Tag: tax rates

Why Does Alexandria Ocasio-Cortez Support a 70% Top Marginal Tax Rate? What Psychology Says About How Envy and Compassion Motivate Tax Preferences

This month, the newly minted Democratic Congresswomen from New York, Alexandria Ocasio-Cortez (D-NY) suggested levying a 70% tax rate on the rich. After stagflation in 1970s, many had assumed we’d reached a consensus that extraordinarily high marginal tax rates are unsustainable. So why do these ideas keep popping up? Social psychology may help explain why. A recent academic study finds that support for redistribution by taxing the rich to give to the poor is likely driven by several psychological motives including not only compassion but also envy.

In an interview with Anderson Cooper on 60 Minutes Rep. Ocasio-Cortez explained:

You know, it— you look at our tax rates back in the ’60s and when you have a progressive tax rate system. Your tax rate, you know, let’s say, from zero to $75,000 may be ten percent or 15 percent, et cetera. But once you get to, like, the tippy tops—on your 10 millionth dollar— sometimes you see tax rates as high as 60 or 70 percent. That doesn’t mean all $10 million are taxed at an extremely high rate, but it means that as you climb up this ladder you should be contributing more.

Rep. Ocasio-Cortez says the money would be spent on the “Green New Deal” to end use of fossil fuels within 12 years. This would be an ambitious goal, particularly since about 80% of the energy we all currently use in the U.S. comes from fossil fuels. Raised revenue could also go toward her proposal for government-supported health care, and government-paid college. Paul Krugman blessed the idea with his New York Times piece, “The Economics of Soaking the Rich,” saying he believed such a high rate was “optimal.”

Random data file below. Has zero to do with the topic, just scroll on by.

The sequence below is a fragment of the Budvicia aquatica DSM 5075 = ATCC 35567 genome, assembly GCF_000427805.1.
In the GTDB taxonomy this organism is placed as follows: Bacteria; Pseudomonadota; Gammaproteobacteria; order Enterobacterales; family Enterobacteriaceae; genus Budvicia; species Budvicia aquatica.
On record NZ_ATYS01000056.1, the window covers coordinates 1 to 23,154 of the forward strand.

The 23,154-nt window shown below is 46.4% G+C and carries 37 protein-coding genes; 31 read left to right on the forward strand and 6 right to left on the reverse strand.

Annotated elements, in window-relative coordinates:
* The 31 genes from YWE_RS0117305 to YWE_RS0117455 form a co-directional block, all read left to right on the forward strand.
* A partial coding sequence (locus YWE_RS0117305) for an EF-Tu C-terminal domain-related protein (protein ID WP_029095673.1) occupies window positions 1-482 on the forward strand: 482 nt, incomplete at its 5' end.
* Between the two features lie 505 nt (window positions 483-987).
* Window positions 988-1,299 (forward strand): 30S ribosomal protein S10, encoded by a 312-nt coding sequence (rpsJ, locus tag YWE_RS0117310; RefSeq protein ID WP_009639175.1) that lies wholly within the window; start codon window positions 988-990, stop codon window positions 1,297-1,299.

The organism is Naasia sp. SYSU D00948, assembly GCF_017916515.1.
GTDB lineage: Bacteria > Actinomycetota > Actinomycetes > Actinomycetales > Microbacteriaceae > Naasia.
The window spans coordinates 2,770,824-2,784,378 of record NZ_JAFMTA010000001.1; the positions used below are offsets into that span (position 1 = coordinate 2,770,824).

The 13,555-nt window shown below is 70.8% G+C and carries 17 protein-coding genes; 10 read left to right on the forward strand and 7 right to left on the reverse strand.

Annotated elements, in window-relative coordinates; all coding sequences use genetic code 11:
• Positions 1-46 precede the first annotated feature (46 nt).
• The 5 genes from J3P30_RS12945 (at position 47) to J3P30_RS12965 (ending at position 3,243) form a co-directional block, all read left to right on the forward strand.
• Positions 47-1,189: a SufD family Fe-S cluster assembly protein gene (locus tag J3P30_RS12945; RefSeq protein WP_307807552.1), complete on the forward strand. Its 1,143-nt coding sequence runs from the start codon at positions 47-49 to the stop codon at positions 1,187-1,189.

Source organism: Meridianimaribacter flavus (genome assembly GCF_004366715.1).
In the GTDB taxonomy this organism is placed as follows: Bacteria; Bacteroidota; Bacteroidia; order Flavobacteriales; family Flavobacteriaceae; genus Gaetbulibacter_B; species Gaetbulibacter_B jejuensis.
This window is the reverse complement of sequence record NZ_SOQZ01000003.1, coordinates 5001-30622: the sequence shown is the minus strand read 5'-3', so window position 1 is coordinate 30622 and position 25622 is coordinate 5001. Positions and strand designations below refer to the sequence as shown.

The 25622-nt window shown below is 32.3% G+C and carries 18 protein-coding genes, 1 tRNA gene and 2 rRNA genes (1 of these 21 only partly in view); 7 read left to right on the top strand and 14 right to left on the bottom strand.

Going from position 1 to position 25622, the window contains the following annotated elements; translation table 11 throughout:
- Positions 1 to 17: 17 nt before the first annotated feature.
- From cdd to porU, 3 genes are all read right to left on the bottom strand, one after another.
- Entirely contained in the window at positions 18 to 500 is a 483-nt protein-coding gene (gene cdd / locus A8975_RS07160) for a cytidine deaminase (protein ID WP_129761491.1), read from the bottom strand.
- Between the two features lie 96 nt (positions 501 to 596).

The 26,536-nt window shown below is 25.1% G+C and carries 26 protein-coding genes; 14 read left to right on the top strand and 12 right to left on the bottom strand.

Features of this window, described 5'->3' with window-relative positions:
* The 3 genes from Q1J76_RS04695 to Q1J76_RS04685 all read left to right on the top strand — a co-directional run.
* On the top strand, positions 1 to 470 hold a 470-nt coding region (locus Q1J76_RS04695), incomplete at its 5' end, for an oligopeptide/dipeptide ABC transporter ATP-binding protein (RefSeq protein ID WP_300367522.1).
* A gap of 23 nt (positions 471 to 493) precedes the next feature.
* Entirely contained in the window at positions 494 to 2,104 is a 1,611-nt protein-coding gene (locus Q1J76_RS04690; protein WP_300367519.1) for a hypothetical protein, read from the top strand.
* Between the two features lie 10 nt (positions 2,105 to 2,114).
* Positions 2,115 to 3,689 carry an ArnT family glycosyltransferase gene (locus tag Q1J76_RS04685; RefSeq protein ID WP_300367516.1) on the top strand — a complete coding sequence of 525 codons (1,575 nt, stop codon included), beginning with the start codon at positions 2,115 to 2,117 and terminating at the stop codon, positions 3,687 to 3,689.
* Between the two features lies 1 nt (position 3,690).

What motivates these beliefs of “Soaking the Rich”? Of course, no one can know with certainty what are Rep. Ocasio-Cortez’ true motivations. However, social psychologists in “Support for redistribution is shaped by compassion, envy, and self-interest, but not a taste for fairness,” investigate broadly what motivates people to support income redistribution. In short, they find that envy, compassion, and self-interest drive support for high taxes on the rich. Notably, they find that people who are compassionate are significantly more likely to support redistribution and give charitably. However, envious people support income redistribution but are not more likely to give charitably. This suggests that one way to know if a person’s desire to soak the rich is due to altruism or resentment is to find out if they choose to volunteer or give charitably in their private lives.

The researchers measured support for income redistribution using agreement with statements like “wealth should be taken from the rich and given to the poor” and “the government should increase taxes to give more help to the poor” and “inequality in the distribution of wealth is unjust.” Participant answers to these questions were averaged together to create an average preference for redistribution.

The Ted Cruz Tax Plan: A Pro-Growth Restructuring of the Internal Revenue Code, but with One Worrisome Feature

The tax-reform landscape is getting crowded.

Adding to the proposals put forth by other candidates (I’ve previously reviewed the plans offered by Rand Paul, Marco RubioJeb Bush, Bobby Jindal, and Donald Trump), we now have a reform blueprint from Ted Cruz.

Writing for the Wall Street Journal, the Texas Senator unveiled his rewrite of the tax code.

…tax reform is a powerful lever for spurring economic expansion. Along with reducing red tape on business and restoring sound money, it can make the U.S. economy boom again. That’s why I’m proposing the Simple Flat Tax as the cornerstone of my economic agenda.

Here are the core features of his proposal.